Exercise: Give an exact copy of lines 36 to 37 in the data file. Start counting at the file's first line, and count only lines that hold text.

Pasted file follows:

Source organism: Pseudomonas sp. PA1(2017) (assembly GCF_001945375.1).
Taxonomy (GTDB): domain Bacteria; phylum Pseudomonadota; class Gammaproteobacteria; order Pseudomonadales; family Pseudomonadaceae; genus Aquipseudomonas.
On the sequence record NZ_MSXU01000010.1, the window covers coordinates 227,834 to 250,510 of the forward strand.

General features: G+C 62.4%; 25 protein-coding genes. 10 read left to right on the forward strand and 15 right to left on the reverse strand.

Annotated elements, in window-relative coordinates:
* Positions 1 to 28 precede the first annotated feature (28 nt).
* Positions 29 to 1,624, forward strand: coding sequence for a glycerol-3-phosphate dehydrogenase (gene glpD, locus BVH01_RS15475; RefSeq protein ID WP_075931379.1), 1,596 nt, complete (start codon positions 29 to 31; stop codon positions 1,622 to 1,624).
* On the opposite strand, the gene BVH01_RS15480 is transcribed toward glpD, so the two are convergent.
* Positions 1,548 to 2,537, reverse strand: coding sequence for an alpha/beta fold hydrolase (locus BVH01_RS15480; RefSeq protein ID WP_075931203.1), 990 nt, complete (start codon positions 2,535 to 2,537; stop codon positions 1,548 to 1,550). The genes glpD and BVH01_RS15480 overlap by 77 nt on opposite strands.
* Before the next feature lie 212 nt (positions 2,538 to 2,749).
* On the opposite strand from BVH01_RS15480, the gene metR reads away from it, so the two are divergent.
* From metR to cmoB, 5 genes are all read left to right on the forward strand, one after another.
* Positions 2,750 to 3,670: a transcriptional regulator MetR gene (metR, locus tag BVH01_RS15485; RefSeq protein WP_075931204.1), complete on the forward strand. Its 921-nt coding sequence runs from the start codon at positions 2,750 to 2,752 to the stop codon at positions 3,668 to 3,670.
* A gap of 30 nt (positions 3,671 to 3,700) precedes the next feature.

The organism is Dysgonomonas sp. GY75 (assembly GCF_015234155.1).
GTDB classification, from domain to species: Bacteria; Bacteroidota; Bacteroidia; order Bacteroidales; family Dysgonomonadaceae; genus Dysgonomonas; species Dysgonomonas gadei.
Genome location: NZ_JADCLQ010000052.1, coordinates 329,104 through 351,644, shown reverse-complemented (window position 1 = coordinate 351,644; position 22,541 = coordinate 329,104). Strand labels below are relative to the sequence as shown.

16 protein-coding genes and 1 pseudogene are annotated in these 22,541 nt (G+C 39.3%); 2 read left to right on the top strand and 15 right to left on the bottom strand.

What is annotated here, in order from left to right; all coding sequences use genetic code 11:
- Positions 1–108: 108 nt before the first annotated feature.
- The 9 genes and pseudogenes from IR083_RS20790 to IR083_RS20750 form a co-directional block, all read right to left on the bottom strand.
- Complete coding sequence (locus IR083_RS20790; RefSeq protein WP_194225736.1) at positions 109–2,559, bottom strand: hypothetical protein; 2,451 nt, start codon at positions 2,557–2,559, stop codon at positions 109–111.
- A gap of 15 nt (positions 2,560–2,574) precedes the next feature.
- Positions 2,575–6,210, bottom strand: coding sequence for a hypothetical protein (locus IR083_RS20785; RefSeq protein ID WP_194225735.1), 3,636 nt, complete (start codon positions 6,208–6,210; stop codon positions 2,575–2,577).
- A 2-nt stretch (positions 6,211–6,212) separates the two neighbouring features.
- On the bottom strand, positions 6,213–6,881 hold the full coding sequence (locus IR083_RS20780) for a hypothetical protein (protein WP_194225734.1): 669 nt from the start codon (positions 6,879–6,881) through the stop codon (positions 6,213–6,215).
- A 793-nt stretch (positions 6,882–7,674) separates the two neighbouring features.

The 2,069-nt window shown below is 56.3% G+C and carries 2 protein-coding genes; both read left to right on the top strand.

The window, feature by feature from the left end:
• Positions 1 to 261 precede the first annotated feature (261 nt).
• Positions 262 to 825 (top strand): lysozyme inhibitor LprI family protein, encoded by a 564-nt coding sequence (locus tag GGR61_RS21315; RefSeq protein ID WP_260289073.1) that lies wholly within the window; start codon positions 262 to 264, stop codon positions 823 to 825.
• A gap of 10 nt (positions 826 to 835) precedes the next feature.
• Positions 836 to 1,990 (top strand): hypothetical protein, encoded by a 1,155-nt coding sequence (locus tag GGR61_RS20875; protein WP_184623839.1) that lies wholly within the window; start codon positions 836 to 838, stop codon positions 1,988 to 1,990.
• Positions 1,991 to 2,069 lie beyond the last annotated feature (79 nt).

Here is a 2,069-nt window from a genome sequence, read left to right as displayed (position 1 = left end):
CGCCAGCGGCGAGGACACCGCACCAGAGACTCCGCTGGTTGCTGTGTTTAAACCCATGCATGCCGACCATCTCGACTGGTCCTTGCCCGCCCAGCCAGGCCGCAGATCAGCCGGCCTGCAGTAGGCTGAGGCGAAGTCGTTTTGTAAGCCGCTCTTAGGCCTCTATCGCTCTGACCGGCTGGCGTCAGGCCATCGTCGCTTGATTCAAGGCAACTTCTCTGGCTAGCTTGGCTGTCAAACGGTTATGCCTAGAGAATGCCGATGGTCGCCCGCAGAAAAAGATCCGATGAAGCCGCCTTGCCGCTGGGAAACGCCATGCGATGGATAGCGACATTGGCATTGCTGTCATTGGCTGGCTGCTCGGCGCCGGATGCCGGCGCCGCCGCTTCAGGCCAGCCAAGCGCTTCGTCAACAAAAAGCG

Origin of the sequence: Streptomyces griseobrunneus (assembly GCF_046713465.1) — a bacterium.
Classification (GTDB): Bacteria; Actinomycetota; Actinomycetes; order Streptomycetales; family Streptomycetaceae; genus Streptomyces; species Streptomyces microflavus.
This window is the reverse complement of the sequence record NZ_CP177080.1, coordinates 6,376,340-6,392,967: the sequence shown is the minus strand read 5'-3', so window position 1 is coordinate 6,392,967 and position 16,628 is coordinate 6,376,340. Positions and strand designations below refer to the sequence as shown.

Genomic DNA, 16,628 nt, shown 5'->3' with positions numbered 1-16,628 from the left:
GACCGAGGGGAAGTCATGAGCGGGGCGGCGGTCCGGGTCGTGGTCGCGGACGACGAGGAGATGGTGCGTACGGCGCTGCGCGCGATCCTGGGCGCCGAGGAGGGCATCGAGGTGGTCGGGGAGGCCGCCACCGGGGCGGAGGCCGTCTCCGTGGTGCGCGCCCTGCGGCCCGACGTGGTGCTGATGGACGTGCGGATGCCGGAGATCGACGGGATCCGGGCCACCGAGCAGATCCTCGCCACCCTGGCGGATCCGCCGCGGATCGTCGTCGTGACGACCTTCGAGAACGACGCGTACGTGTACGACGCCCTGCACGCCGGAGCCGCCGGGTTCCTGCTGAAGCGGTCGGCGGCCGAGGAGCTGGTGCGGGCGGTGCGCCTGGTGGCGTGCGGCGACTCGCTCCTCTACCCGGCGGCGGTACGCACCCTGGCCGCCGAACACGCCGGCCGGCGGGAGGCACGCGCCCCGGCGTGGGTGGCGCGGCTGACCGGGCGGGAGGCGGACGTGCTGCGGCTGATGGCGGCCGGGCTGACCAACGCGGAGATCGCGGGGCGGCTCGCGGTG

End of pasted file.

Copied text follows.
CGCCAGCGGCGAGGACACCGCACCAGAGACTCCGCTGGTTGCTGTGTTTAAACCCATGCATGCCGACCATCTCGACTGGTCCTTGCCCGCCCAGCCAGGCCGCAGATCAGCCGGCCTGCAGTAGGCTGAGGCGAAGTCGTTTTGTAAGCCGCTCTTAGGCCTCTATCGCTCTGACCGGCTGGCGTCAGGCCATCGTCGCTTGATTCAAGGCAACTTCTCTGGCTAGCTTGGCTGTCAAACGGTTATGCCTAGAGAATGCCGATGGTCGCCCGCAGAAAAAGATCCGATGAAGCCGCCTTGCCGCTGGGAAACGCCATGCGATGGATAGCGACATTGGCATTGCTGTCATTGGCTGGCTGCTCGGCGCCGGATGCCGGCGCCGCCGCTTCAGGCCAGCCAAGCGCTTCGTCAACAAAAAGCG

Origin of the sequence: Streptomyces griseobrunneus (assembly GCF_046713465.1) — a bacterium.